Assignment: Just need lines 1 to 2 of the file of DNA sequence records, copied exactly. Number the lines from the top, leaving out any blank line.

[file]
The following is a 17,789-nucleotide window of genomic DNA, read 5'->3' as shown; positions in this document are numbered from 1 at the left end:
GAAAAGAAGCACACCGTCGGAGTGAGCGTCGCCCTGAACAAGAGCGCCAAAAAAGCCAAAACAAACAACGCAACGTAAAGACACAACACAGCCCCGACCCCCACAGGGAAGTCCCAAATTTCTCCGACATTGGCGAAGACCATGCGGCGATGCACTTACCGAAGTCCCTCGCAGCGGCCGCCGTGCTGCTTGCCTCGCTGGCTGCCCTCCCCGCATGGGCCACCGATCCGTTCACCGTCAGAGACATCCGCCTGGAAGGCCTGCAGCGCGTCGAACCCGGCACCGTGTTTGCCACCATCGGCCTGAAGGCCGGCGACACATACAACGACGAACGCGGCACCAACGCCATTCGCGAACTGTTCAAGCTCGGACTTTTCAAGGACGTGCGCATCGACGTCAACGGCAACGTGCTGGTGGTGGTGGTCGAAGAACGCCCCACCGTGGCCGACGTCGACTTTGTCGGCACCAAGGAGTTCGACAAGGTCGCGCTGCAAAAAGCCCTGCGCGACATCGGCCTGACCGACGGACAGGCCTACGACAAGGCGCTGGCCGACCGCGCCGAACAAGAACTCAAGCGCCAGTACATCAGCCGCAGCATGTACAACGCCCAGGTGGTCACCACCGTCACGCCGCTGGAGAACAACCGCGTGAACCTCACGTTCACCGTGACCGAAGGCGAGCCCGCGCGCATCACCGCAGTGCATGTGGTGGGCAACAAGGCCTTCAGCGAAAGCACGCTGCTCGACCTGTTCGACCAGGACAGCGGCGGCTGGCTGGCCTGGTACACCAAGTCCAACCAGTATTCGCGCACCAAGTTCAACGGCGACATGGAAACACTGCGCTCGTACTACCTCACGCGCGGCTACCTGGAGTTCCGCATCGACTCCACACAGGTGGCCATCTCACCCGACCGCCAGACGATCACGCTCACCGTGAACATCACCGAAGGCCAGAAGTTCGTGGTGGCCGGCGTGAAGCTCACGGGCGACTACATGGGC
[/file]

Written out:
The following is a 17,789-nucleotide window of genomic DNA, read 5'->3' as shown; positions in this document are numbered from 1 at the left end:
GAAAAGAAGCACACCGTCGGAGTGAGCGTCGCCCTGAACAAGAGCGCCAAAAAAGCCAAAACAAACAACGCAACGTAAAGACACAACACAGCCCCGACCCCCACAGGGAAGTCCCAAATTTCTCCGACATTGGCGAAGACCATGCGGCGATGCACTTACCGAAGTCCCTCGCAGCGGCCGCCGTGCTGCTTGCCTCGCTGGCTGCCCTCCCCGCATGGGCCACCGATCCGTTCACCGTCAGAGACATCCGCCTGGAAGGCCTGCAGCGCGTCGAACCCGGCACCGTGTTTGCCACCATCGGCCTGAAGGCCGGCGACACATACAACGACGAACGCGGCACCAACGCCATTCGCGAACTGTTCAAGCTCGGACTTTTCAAGGACGTGCGCATCGACGTCAACGGCAACGTGCTGGTGGTGGTGGTCGAAGAACGCCCCACCGTGGCCGACGTCGACTTTGTCGGCACCAAGGAGTTCGACAAGGTCGCGCTGCAAAAAGCCCTGCGCGACATCGGCCTGACCGACGGACAGGCCTACGACAAGGCGCTGGCCGACCGCGCCGAACAAGAACTCAAGCGCCAGTACATCAGCCGCAGCATGTACAACGCCCAGGTGGTCACCACCGTCACGCCGCTGGAGAACAACCGCGTGAACCTCACGTTCACCGTGACCGAAGGCGAGCCCGCGCGCATCACCGCAGTGCATGTGGTGGGCAACAAGGCCTTCAGCGAAAGCACGCTGCTCGACCTGTTCGACCAGGACAGCGGCGGCTGGCTGGCCTGGTACACCAAGTCCAACCAGTATTCGCGCACCAAGTTCAACGGCGACATGGAAACACTGCGCTCGTACTACCTCACGCGCGGCTACCTGGAGTTCCGCATCGACTCCACACAGGTGGCCATCTCACCCGACCGCCAGACGATCACGCTCACCGTGAACATCACCGAAGGCCAGAAGTTCGTGGTGGCCGGCGTGAAGCTCACGGGCGACTACATGGGC